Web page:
What does it mean when work this inept is found at the top of our national press corps, presented by McArdle’s “mandarin” class? For one thing, it means the New York Times doesn’t care about low-income kids. And it means that your whole national “press corps” is very much out of order.

Hooray for Hollywood! And hooray for the way a mandarin class serves a plupotent elite.

5 comments:

  1. You might do better actually reading Ms. McArdle, before recommending her. When dear Meagan says "Mandarins",she's talking about academic and governmental "elites" -- not the hyper-wealthy or the "business leaders" who actually write our laws, set our benighted national policy and who have bankrolled Megan's career from day one.

    True to her Koch brothers roots, and drawing on the long experience of someone who's never had a real job, which required producing something of actual value, Megan is broadcasting yet another love song to the wisdom and virtue of the "private sector" -- meaning the American oligarchy.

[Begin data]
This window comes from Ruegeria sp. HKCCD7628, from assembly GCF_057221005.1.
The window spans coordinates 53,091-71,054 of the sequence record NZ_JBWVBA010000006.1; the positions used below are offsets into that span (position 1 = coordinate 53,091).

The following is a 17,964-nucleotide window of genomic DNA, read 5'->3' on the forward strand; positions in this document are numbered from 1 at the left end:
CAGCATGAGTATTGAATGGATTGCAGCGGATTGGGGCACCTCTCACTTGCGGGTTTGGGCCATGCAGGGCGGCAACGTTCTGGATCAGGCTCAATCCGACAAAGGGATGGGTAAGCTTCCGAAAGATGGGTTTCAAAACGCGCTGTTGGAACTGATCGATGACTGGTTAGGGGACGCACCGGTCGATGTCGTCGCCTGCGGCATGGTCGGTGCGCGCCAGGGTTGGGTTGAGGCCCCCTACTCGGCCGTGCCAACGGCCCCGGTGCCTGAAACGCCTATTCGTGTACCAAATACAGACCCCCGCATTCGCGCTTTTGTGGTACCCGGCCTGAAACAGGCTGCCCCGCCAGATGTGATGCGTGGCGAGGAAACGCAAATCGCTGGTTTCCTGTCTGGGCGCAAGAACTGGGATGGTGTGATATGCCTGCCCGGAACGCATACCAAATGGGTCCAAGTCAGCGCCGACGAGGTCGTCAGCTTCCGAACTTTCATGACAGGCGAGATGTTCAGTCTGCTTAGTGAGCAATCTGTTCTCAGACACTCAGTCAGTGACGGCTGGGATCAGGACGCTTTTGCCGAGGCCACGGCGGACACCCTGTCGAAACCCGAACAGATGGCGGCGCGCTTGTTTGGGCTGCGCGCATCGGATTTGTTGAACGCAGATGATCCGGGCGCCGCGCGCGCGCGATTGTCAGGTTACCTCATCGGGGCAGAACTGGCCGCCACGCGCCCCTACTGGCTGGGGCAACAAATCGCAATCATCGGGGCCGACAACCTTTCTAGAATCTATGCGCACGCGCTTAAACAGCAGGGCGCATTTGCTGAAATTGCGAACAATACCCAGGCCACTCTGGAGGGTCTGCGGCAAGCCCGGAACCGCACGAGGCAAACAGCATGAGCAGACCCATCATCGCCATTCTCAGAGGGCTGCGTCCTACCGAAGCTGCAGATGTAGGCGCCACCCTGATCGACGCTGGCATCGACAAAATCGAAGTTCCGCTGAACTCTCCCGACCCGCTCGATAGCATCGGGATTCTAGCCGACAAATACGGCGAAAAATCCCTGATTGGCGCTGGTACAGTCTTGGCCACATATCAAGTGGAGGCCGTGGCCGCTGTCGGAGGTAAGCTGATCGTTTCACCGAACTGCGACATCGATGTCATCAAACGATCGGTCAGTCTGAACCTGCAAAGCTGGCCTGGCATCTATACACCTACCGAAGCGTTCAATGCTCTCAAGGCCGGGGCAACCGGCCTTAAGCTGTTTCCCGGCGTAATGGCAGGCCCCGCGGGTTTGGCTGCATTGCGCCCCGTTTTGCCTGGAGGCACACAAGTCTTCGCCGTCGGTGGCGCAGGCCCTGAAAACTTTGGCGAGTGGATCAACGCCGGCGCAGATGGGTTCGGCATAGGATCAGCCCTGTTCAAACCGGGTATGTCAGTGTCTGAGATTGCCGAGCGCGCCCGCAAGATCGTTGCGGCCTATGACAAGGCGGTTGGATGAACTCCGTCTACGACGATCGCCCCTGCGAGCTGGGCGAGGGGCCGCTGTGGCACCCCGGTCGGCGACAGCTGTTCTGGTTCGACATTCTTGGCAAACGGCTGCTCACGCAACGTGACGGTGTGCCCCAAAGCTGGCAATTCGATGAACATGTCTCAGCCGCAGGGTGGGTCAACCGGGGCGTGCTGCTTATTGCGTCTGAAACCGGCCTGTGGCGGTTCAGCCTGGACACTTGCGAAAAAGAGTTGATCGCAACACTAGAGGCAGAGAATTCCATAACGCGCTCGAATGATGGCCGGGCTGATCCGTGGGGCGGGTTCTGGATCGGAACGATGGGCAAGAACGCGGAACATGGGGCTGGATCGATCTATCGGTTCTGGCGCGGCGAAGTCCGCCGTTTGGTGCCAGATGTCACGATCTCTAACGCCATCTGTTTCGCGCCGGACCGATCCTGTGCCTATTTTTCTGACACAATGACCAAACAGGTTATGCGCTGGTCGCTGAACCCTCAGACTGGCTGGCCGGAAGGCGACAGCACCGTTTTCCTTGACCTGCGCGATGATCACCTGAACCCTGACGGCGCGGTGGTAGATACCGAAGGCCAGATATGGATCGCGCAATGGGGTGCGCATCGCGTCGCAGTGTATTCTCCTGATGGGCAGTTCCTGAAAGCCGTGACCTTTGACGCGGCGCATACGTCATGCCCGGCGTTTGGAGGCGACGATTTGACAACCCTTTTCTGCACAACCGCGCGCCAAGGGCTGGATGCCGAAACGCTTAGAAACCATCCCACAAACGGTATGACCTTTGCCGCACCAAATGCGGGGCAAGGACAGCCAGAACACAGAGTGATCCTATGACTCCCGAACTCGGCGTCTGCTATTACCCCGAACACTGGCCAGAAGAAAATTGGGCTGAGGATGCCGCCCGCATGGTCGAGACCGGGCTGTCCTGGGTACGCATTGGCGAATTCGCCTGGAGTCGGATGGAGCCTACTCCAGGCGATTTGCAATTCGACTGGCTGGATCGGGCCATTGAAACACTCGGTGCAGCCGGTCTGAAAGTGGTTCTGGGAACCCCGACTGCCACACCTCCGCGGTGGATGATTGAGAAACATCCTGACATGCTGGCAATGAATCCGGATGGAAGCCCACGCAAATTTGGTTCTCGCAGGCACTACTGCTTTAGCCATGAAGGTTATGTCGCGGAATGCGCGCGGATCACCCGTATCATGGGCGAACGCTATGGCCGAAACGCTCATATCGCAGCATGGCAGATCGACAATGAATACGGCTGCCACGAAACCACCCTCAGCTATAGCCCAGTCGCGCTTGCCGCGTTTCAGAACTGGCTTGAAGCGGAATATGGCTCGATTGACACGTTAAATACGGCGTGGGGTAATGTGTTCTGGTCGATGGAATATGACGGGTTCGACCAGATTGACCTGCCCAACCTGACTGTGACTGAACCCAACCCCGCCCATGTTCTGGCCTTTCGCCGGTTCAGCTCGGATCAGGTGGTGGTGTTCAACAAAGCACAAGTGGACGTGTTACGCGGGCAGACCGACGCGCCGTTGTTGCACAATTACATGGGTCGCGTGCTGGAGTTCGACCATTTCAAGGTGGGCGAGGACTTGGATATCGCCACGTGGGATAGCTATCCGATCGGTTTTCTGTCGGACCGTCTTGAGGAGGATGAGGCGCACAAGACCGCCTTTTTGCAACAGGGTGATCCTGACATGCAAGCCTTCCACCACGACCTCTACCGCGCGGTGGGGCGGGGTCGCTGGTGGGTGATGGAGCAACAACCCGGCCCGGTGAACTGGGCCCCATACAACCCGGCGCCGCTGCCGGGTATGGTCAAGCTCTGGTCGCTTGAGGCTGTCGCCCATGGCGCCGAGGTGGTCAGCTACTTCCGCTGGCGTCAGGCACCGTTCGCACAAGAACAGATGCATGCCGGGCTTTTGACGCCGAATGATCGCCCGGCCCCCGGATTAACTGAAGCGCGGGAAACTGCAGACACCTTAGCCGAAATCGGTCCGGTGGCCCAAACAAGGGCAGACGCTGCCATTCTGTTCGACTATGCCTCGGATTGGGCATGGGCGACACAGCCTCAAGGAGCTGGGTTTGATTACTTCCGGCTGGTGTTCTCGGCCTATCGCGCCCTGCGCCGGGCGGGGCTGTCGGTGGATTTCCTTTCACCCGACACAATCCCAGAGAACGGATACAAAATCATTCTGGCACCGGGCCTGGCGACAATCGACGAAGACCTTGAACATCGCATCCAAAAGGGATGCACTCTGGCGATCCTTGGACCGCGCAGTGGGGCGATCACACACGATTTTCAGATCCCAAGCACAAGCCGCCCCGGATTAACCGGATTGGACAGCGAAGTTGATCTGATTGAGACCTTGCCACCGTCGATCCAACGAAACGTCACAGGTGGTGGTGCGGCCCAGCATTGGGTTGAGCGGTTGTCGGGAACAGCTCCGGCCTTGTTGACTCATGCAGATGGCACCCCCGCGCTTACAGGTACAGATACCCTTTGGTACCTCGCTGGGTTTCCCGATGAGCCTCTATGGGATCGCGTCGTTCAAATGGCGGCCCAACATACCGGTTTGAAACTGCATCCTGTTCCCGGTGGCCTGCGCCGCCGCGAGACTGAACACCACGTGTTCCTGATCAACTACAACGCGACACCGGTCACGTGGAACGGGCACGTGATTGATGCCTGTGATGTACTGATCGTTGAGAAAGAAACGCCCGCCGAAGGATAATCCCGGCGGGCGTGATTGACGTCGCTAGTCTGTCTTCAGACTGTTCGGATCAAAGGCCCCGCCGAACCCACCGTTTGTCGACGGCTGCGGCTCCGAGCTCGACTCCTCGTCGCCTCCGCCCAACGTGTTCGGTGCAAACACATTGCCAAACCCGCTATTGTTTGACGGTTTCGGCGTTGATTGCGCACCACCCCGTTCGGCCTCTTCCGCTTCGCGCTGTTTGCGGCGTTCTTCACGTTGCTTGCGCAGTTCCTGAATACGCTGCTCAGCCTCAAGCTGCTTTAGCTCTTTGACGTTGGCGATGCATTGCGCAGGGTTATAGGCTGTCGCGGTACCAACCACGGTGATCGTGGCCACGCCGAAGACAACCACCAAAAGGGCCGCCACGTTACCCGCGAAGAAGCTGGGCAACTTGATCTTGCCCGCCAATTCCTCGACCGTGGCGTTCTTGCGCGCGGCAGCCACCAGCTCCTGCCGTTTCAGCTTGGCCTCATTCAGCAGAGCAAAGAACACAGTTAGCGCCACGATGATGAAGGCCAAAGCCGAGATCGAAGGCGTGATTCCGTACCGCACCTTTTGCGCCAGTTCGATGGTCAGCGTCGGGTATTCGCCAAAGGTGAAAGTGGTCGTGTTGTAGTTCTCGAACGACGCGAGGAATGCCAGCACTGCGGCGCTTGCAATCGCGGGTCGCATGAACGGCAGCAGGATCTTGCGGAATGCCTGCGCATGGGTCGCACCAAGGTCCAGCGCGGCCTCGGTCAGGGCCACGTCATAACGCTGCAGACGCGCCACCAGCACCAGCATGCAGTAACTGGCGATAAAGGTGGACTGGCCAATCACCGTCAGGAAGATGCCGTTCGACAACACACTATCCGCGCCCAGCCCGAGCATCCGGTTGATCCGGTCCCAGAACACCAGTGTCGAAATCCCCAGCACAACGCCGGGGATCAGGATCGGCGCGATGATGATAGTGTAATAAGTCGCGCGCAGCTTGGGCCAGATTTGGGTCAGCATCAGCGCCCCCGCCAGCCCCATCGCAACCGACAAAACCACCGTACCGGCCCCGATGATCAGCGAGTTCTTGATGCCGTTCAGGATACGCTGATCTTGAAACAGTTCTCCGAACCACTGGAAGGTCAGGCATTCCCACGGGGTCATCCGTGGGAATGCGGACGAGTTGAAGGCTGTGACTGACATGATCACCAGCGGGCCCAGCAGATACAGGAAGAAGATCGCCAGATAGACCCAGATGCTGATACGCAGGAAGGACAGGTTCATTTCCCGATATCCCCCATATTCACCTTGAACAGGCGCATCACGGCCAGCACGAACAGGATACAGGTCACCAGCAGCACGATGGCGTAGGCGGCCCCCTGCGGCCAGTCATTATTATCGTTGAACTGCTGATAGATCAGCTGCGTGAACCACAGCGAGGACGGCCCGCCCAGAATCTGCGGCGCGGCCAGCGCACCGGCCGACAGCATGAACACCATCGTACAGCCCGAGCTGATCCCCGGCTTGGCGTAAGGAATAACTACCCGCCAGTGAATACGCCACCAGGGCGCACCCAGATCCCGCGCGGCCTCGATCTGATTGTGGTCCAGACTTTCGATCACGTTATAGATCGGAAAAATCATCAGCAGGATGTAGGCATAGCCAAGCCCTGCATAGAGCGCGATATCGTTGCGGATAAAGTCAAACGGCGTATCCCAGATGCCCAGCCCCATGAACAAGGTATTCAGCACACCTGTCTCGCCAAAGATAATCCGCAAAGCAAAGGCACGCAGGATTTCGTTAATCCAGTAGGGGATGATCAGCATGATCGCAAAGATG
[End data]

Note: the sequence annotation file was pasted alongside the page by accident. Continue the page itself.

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    1. I was hoping that Mr. Somerby was being ironic about McMegan, but maybe he wasn't. Mr. Somerby can be hard to read. If he wasn't being ironic, he should check out TBogg (before that genius exits, alas).

      My reaction to this post: the difference between JOURNALism and reporting. That is, the difference between a DAILY report of what can be gathered here and now, and a REPORT claiming a longer, deeper investigation. That one newspaper should include both types of coverage, fine and good and wonderful (even if the internet has made the NYT's JOURNALism a bit irrelevant on most fronts -- which should put more pressure on its REPORTage to be good).